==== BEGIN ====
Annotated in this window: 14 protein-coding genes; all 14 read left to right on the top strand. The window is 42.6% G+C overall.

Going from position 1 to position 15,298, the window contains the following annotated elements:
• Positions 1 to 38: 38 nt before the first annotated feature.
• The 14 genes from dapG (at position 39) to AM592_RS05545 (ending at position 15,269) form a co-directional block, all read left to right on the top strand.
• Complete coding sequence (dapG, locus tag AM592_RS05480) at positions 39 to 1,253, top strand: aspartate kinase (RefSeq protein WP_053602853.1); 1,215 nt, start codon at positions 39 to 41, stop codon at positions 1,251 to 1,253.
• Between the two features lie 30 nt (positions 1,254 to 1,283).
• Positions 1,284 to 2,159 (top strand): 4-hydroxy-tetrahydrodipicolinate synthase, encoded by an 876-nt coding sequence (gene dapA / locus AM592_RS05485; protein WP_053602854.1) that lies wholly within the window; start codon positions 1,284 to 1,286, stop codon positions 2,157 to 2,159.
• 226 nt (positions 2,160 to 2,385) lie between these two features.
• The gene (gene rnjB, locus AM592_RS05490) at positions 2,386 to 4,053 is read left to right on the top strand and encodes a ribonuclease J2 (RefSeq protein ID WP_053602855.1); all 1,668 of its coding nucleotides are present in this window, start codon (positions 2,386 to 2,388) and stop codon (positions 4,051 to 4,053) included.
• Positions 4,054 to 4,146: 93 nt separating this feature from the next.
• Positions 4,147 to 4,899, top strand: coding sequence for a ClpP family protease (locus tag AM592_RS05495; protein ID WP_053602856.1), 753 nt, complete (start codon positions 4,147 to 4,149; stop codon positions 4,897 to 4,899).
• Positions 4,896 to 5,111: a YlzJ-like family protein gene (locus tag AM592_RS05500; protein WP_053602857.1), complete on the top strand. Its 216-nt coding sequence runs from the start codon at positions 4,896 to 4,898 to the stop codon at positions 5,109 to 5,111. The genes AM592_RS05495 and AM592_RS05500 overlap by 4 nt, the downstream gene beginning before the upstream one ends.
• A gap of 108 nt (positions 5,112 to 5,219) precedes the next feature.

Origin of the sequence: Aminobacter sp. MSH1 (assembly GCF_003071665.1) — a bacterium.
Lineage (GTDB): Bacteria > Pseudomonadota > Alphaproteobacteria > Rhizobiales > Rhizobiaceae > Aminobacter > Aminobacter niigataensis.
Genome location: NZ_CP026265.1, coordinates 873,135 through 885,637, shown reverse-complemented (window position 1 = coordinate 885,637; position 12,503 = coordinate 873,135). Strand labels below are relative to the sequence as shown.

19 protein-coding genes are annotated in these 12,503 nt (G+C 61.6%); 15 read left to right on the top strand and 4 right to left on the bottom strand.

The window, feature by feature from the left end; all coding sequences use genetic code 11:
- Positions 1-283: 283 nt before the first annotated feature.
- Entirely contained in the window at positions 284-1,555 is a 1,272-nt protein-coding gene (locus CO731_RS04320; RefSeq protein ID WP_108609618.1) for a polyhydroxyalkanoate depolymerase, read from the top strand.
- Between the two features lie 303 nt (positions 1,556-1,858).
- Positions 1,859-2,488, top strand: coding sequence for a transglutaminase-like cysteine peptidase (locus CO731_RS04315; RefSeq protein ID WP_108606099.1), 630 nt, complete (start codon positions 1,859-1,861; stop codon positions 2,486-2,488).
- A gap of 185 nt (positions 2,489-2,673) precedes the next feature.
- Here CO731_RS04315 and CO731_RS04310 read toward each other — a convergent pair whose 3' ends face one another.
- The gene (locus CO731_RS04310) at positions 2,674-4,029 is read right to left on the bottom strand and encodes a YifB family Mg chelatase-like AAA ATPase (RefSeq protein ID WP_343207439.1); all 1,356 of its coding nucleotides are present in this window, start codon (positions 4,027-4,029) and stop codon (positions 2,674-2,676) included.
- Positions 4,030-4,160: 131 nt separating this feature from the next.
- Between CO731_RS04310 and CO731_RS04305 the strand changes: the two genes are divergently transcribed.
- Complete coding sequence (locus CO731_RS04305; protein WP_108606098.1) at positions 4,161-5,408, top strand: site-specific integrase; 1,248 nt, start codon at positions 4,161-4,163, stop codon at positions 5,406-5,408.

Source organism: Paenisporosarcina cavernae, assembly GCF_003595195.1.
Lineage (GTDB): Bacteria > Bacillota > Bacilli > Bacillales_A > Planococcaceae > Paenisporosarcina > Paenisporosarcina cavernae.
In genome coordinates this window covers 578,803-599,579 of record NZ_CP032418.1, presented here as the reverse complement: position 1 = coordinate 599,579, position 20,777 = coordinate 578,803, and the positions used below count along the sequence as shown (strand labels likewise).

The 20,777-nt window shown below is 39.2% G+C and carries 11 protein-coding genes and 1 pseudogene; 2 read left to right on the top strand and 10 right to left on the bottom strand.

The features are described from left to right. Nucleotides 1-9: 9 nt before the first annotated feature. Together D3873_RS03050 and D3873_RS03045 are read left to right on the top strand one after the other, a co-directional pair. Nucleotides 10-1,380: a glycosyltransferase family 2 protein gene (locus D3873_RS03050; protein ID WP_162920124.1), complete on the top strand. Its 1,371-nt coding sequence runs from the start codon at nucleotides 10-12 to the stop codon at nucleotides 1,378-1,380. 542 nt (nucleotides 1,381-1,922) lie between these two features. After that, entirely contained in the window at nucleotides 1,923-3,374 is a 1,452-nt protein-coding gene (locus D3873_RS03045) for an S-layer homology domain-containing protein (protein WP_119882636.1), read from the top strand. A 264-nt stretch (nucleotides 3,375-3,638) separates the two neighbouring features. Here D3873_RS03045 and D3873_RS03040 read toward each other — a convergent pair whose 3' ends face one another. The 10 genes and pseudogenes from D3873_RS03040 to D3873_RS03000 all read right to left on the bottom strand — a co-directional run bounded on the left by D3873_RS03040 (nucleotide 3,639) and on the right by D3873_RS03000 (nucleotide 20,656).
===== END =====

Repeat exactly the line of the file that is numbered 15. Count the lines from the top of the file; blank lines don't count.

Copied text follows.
Lineage (GTDB): Bacteria > Pseudomonadota > Alphaproteobacteria > Rhizobiales > Rhizobiaceae > Aminobacter > Aminobacter niigataensis.